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Carbon and the Constitution

State GHG policies confront federal roadblocks.

Fortnightly Magazine - April 2009

emissions. The motive appears even more integrated when states propose to utilize the revenues earned from this auction to fund a variety of programs that could reduce GHG production within the state.

However, jurisprudentially, motive matters according to the Supreme Court. RGGI lead states officially have expressed their purpose of this auction is to increase the price for certain high-carbon-emitting power plant operations (coal in particular), as a way to change the dispatch order of which plants are allowed to run by the FERC-regulated ISO. The announced objective is to make the operation of certain high-carbon-emitting plants so expensive that they become the last plants called on or allowed to operate by the regional ISO.

When unit dispatch order and operation, solely a function of federal jurisdictional pricing in modern electricity markets, is manipulated indirectly by states that attempt to inflate the federally-approved wholesale price at which certain facilities operate, it becomes constitutionally at issue under the Supremacy Clause. Nowhere is the line of demarcation of federal-state responsibility pursuant to the Supremacy Clause more firmly etched in the legal precedent than in power-sector regulation. In fact, Supremacy Clause jurisprudence in the power area has its own distinct nomenclature—the filed-rate doctrine. This bright line between federal and state jurisdiction has been firmly and consistently carved in the judicial firmament over three-quarters of a century.

Legally defensible and bullet-proof carbon policy is imperative. Some of the most respected climatologists argue that we have until 2015 to radically reduce the emission of CO 2, or face a very different planet. 68 But it does little toward this imperative to accelerate carbon restrictions at the state level, only to walk into protracted constitutional conflicts that could truncate or halt the implementation of these initiatives. Both Governor Schwarzenegger’s energy advisor and industry groups looking at RGGI implementation forecast litigation. 69 In the end, it may be that either carefully designed state regulation or federal carbon legislation is necessary not only for certainty, but to eliminate the issues of Constitutional conflict surrounding state carbon-regulation methods.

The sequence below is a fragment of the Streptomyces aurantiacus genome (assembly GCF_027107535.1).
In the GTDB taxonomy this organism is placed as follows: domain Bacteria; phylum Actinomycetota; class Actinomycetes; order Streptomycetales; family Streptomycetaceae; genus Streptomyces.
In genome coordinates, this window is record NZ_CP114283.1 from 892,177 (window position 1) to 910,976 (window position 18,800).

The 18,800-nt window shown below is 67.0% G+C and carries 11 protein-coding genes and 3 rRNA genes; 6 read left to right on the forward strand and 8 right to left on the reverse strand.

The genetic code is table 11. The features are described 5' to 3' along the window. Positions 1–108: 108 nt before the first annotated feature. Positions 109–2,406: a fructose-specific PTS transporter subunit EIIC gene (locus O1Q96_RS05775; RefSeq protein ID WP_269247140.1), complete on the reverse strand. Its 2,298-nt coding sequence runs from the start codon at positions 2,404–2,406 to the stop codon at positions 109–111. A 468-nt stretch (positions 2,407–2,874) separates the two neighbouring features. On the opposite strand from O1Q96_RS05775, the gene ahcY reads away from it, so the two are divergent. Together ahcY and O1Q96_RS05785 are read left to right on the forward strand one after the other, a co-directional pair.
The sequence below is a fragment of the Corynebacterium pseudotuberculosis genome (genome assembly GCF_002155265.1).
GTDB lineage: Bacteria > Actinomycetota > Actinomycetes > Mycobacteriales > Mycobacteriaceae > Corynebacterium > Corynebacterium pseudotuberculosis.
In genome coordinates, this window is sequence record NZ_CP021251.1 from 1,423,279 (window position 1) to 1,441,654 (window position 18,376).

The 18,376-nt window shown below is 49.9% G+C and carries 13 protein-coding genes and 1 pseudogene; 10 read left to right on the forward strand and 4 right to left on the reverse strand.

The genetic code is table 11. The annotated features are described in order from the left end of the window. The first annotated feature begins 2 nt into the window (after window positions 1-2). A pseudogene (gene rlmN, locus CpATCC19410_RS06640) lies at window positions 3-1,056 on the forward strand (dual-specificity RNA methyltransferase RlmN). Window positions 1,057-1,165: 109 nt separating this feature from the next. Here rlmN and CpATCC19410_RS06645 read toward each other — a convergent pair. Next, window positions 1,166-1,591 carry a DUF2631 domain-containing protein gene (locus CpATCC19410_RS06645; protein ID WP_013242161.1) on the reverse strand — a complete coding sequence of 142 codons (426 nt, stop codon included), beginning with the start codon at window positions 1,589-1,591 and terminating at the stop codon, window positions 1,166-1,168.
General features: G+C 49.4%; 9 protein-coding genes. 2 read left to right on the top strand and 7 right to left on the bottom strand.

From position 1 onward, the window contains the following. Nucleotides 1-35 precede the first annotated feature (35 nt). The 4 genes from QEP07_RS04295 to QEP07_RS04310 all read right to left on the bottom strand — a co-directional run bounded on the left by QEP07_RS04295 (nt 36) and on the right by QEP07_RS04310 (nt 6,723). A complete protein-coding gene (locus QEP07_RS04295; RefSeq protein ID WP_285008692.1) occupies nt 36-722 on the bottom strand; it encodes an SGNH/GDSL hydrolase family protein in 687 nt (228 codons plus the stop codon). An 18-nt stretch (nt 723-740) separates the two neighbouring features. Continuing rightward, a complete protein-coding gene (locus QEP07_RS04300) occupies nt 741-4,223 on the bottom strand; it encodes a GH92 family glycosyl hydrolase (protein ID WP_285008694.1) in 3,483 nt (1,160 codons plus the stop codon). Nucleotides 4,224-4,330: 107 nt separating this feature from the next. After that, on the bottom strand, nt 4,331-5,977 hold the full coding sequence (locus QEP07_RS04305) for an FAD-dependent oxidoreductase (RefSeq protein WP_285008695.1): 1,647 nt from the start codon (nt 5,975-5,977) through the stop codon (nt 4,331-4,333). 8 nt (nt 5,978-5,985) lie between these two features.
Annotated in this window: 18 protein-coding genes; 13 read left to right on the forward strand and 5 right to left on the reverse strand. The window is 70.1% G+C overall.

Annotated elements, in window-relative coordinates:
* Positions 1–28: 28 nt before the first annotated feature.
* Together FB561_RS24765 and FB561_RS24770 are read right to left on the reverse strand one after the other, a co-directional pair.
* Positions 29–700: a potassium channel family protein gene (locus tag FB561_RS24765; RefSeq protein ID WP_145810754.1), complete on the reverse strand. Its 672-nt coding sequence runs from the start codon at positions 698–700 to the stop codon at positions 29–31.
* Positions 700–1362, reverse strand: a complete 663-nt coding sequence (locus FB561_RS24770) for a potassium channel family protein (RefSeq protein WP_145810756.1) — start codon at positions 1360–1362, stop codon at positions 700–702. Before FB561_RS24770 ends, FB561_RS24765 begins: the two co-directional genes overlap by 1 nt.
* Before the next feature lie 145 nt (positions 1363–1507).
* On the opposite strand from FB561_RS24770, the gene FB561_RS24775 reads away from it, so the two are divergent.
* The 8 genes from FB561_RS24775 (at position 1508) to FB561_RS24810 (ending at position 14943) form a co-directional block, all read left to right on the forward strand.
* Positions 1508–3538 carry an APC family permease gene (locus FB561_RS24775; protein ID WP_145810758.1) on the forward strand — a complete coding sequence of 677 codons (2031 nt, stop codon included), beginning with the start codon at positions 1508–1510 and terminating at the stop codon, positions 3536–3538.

1.  See Reg’l Greenhouse Gas Initiative, Participating States, (last visited Nov. 30, 2008).

2. Cal. Health & Safety Code §§ 38500-38599 (West 2007) .

3. The Western Climate Initiative is a group of six western states and two Canadian provinces aiming to reduce GHG emissions 15 percent below 2005 levels. Lisa Weinzimer, California Regulators Call for ‘First-Seller’ Variation of Cap-and-Trade GHG Approach, Electric Util. Week , Feb. 18, 2008, at 17.

4. See generally, Midwestern Governor’s Ass’n, Midwestern Greenhouse Gas Accord , 2007 (Nov. 15, 2007). Mike Granstaff,, Cap and Trade-A Primer (Jan. 21, 2008), These states include Iowa, Illinois, Kansas, Michigan, Minnesota and Wisconsin, and the Canadian province of Manitoba. Indiana, Ohio and South Dakota have opted out of the Midwestern Greenhouse Gas Reduction Accord and are now observers.

5. See RGGI Emissions Leakage Multi-State Staff Working Group, Reg’l. Greenhouse Gas Initiative (RGGI), Potential Emissions Leakage and the Regional Greenhouse Gas Initiative: Evaluating Market Dynamics, Monitoring Options, and Possible Mitigation Mechanisms (2007) [hereinafter